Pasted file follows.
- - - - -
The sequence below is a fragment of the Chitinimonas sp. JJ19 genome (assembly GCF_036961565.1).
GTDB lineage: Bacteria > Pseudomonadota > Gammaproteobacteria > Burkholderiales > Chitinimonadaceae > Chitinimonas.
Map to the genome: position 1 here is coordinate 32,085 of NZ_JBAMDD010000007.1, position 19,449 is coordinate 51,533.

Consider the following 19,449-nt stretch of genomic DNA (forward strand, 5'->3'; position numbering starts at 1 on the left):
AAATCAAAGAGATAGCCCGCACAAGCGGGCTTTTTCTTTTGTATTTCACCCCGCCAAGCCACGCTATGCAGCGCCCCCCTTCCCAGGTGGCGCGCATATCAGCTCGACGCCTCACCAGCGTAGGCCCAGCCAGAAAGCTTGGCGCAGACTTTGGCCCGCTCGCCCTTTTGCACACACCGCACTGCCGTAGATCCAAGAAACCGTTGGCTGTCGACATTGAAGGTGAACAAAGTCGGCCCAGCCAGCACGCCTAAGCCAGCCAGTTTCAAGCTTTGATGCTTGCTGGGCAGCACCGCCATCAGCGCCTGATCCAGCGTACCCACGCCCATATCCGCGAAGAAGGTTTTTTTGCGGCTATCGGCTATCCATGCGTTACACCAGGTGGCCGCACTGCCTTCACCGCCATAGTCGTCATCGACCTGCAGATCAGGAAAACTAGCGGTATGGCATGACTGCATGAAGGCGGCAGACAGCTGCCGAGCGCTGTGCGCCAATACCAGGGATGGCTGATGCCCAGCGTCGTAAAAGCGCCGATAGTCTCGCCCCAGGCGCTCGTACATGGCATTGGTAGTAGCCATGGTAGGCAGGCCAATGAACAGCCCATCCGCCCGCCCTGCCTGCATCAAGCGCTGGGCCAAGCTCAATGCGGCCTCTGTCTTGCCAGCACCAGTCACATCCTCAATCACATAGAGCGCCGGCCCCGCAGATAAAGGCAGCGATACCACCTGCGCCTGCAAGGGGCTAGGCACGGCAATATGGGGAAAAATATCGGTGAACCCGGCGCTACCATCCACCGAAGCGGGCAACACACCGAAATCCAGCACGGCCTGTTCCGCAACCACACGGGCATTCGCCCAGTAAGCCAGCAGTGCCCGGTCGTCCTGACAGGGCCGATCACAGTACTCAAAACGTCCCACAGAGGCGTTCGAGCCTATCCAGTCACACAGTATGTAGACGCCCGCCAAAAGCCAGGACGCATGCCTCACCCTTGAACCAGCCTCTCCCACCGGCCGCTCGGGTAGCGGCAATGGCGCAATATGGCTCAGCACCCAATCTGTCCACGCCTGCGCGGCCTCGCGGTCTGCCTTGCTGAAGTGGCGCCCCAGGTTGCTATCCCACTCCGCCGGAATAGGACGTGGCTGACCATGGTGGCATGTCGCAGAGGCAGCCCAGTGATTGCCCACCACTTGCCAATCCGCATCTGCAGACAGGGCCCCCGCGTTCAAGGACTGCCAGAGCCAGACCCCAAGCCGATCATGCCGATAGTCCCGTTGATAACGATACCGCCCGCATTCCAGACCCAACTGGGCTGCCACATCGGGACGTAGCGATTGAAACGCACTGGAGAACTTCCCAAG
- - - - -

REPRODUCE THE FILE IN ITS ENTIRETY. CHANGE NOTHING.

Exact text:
The sequence below is a fragment of the Chitinimonas sp. JJ19 genome (assembly GCF_036961565.1).
GTDB lineage: Bacteria > Pseudomonadota > Gammaproteobacteria > Burkholderiales > Chitinimonadaceae > Chitinimonas.
Map to the genome: position 1 here is coordinate 32,085 of NZ_JBAMDD010000007.1, position 19,449 is coordinate 51,533.

Consider the following 19,449-nt stretch of genomic DNA (forward strand, 5'->3'; position numbering starts at 1 on the left):
AAATCAAAGAGATAGCCCGCACAAGCGGGCTTTTTCTTTTGTATTTCACCCCGCCAAGCCACGCTATGCAGCGCCCCCCTTCCCAGGTGGCGCGCATATCAGCTCGACGCCTCACCAGCGTAGGCCCAGCCAGAAAGCTTGGCGCAGACTTTGGCCCGCTCGCCCTTTTGCACACACCGCACTGCCGTAGATCCAAGAAACCGTTGGCTGTCGACATTGAAGGTGAACAAAGTCGGCCCAGCCAGCACGCCTAAGCCAGCCAGTTTCAAGCTTTGATGCTTGCTGGGCAGCACCGCCATCAGCGCCTGATCCAGCGTACCCACGCCCATATCCGCGAAGAAGGTTTTTTTGCGGCTATCGGCTATCCATGCGTTACACCAGGTGGCCGCACTGCCTTCACCGCCATAGTCGTCATCGACCTGCAGATCAGGAAAACTAGCGGTATGGCATGACTGCATGAAGGCGGCAGACAGCTGCCGAGCGCTGTGCGCCAATACCAGGGATGGCTGATGCCCAGCGTCGTAAAAGCGCCGATAGTCTCGCCCCAGGCGCTCGTACATGGCATTGGTAGTAGCCATGGTAGGCAGGCCAATGAACAGCCCATCCGCCCGCCCTGCCTGCATCAAGCGCTGGGCCAAGCTCAATGCGGCCTCTGTCTTGCCAGCACCAGTCACATCCTCAATCACATAGAGCGCCGGCCCCGCAGATAAAGGCAGCGATACCACCTGCGCCTGCAAGGGGCTAGGCACGGCAATATGGGGAAAAATATCGGTGAACCCGGCGCTACCATCCACCGAAGCGGGCAACACACCGAAATCCAGCACGGCCTGTTCCGCAACCACACGGGCATTCGCCCAGTAAGCCAGCAGTGCCCGGTCGTCCTGACAGGGCCGATCACAGTACTCAAAACGTCCCACAGAGGCGTTCGAGCCTATCCAGTCACACAGTATGTAGACGCCCGCCAAAAGCCAGGACGCATGCCTCACCCTTGAACCAGCCTCTCCCACCGGCCGCTCGGGTAGCGGCAATGGCGCAATATGGCTCAGCACCCAATCTGTCCACGCCTGCGCGGCCTCGCGGTCTGCCTTGCTGAAGTGGCGCCCCAGGTTGCTATCCCACTCCGCCGGAATAGGACGTGGCTGACCATGGTGGCATGTCGCAGAGGCAGCCCAGTGATTGCCCACCACTTGCCAATCCGCATCTGCAGACAGGGCCCCCGCGTTCAAGGACTGCCAGAGCCAGACCCCAAGCCGATCATGCCGATAGTCCCGTTGATAACGATACCGCCCGCATTCCAGACCCAACTGGGCTGCCACATCGGGACGTAGCGATTGAAACGCACTGGAGAACTTCCCAAG